Eco-minded students choose alternative spring break
Mar 11, 2010
By Krista Bradley
It?s that time of year again: spring break for Ohio University. Across campus, students are packing their bags to trot the globe during March 20-28. While most OHIO students and faculty associate spring break with trips to warmer climates, not everyone?s spring break destination is a beach. Read on to learn about one of many non-traditional spring break trips being planned by Ohio University students.
While most spring breakers may be soaking up sunshine on sandy beaches, a group of Ohio University students will be hiking through the rugged wilderness.
The Office of Sustainability and Outdoor Pursuits are co-sponsoring an alternative spring break trip March 20-25 that includes a multi-day backpacking tour as well as a stay at The Farm Community in Summertown, Tenn.
?Both of our programs' missions relate to environmental awareness, so collaborating together makes sense,? said Tom Tesar, Director of Outdoor Pursuits.
Known as an ?ecovillage? or an ?intentional community,? The Farm Community was established to create a socially, economically and ecologically sustainable living environment. While there, Ohio University students will learn about sustainable living through workshops, as they explore The Farm Community?s 4,000 acres of wooded terrain.
Workshops will cover topics as diverse as alternative energy systems, straw bale home construction, Shiitake mushroom cultivation, spiritual midwifery and how to start a small business.
?I think The Farm will be a great learning experience, particularly because I have a personal interest in intentional communities, and I think it will be neat to see what they have going on there,? said senior environmental geography major Molly Shea, who is helping to plan the trip through the Office of Sustainability.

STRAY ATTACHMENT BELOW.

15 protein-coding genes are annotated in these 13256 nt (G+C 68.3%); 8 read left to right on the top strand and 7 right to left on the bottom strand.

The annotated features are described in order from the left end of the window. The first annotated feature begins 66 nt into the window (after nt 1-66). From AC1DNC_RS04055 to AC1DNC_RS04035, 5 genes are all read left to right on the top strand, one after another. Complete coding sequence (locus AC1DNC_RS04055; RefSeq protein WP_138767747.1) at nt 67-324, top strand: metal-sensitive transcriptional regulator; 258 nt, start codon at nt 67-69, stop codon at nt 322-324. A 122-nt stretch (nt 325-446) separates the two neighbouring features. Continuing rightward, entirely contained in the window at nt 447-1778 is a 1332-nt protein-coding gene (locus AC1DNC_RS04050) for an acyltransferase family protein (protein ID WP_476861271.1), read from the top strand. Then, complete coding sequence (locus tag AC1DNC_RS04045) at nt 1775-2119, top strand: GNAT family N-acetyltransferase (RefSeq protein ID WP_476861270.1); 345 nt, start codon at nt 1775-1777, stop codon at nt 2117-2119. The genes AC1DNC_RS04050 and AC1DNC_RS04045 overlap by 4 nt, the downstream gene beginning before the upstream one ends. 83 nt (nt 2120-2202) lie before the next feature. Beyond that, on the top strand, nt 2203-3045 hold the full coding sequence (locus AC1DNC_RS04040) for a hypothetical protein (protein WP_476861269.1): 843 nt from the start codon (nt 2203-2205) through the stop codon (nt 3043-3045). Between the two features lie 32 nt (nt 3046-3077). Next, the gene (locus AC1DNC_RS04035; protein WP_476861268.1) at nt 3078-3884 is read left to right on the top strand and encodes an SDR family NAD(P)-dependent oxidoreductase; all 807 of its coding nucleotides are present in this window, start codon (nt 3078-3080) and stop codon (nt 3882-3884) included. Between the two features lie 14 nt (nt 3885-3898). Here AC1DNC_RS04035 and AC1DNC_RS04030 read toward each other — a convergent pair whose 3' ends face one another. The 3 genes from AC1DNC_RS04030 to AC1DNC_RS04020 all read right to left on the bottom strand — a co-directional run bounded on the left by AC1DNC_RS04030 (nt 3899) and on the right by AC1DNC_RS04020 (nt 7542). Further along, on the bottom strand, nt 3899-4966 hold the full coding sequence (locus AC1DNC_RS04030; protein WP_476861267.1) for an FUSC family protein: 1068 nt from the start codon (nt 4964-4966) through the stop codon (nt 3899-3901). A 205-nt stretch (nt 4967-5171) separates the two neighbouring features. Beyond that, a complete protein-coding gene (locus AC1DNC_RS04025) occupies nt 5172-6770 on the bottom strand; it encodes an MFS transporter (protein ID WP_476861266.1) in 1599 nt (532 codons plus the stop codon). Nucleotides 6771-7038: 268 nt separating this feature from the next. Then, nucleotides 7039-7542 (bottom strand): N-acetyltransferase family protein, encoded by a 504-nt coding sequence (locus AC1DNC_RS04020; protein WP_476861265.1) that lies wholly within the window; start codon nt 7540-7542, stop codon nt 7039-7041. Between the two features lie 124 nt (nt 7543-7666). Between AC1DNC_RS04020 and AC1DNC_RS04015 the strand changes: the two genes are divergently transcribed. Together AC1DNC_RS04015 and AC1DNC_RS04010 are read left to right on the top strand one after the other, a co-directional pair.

In addition to the ecovillage experience, the spring breakers will be backpacking for three days in Big South Fork National River and Recreation Area in northern Tennessee.
?Logistically, Big South Fork is a good fit for this trip, as well as a great backpacking destination in its own right. It features 150 miles of hiking trails, rivers, waterfalls, gorges, sandstone bluffs and historic sites,? Tesar said.
Contrary to most spring break trips, this one won?t break the bank. Participation costs only $100 ? significantly less than the $600 to $1,200 spent by the average spring break vacationer, according to Travelocity. The $100 participation fee covers transportation, meals, ecovillage workshop fees and outdoor equipment from Outdoor Pursuits.
?I see it as a relaxing time and a way for me to reconnect with nature, which is often hard to do while in school where most of my time seems to be spent on a computer,? Shea said.
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Published: Mar 11, 2010 8:00 AM